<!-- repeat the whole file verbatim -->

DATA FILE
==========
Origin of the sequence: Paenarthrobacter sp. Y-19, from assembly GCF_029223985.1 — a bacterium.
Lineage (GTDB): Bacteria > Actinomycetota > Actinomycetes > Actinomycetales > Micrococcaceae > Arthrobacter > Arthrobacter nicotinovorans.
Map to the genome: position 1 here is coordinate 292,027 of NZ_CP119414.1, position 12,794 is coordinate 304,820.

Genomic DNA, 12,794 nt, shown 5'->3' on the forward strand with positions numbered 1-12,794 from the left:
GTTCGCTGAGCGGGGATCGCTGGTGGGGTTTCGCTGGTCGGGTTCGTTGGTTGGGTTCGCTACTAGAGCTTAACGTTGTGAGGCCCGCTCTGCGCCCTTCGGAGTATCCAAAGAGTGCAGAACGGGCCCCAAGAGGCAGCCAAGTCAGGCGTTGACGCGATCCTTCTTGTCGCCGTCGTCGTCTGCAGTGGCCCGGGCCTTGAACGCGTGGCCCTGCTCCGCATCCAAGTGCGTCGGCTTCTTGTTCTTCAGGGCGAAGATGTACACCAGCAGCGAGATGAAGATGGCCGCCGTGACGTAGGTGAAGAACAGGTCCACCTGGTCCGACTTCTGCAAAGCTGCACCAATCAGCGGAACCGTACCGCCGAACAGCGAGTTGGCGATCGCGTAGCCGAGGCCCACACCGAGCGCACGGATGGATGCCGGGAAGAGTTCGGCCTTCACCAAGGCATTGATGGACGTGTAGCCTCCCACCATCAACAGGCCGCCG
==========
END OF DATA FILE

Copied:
Origin of the sequence: Paenarthrobacter sp. Y-19, from assembly GCF_029223985.1 — a bacterium.
Lineage (GTDB): Bacteria > Actinomycetota > Actinomycetes > Actinomycetales > Micrococcaceae > Arthrobacter > Arthrobacter nicotinovorans.
Map to the genome: position 1 here is coordinate 292,027 of NZ_CP119414.1, position 12,794 is coordinate 304,820.

Genomic DNA, 12,794 nt, shown 5'->3' on the forward strand with positions numbered 1-12,794 from the left:
GTTCGCTGAGCGGGGATCGCTGGTGGGGTTTCGCTGGTCGGGTTCGTTGGTTGGGTTCGCTACTAGAGCTTAACGTTGTGAGGCCCGCTCTGCGCCCTTCGGAGTATCCAAAGAGTGCAGAACGGGCCCCAAGAGGCAGCCAAGTCAGGCGTTGACGCGATCCTTCTTGTCGCCGTCGTCGTCTGCAGTGGCCCGGGCCTTGAACGCGTGGCCCTGCTCCGCATCCAAGTGCGTCGGCTTCTTGTTCTTCAGGGCGAAGATGTACACCAGCAGCGAGATGAAGATGGCCGCCGTGACGTAGGTGAAGAACAGGTCCACCTGGTCCGACTTCTGCAAAGCTGCACCAATCAGCGGAACCGTACCGCCGAACAGCGAGTTGGCGATCGCGTAGCCGAGGCCCACACCGAGCGCACGGATGGATGCCGGGAAGAGTTCGGCCTTCACCAAGGCATTGATGGACGTGTAGCCTCCCACCATCAACAGGCCGCCG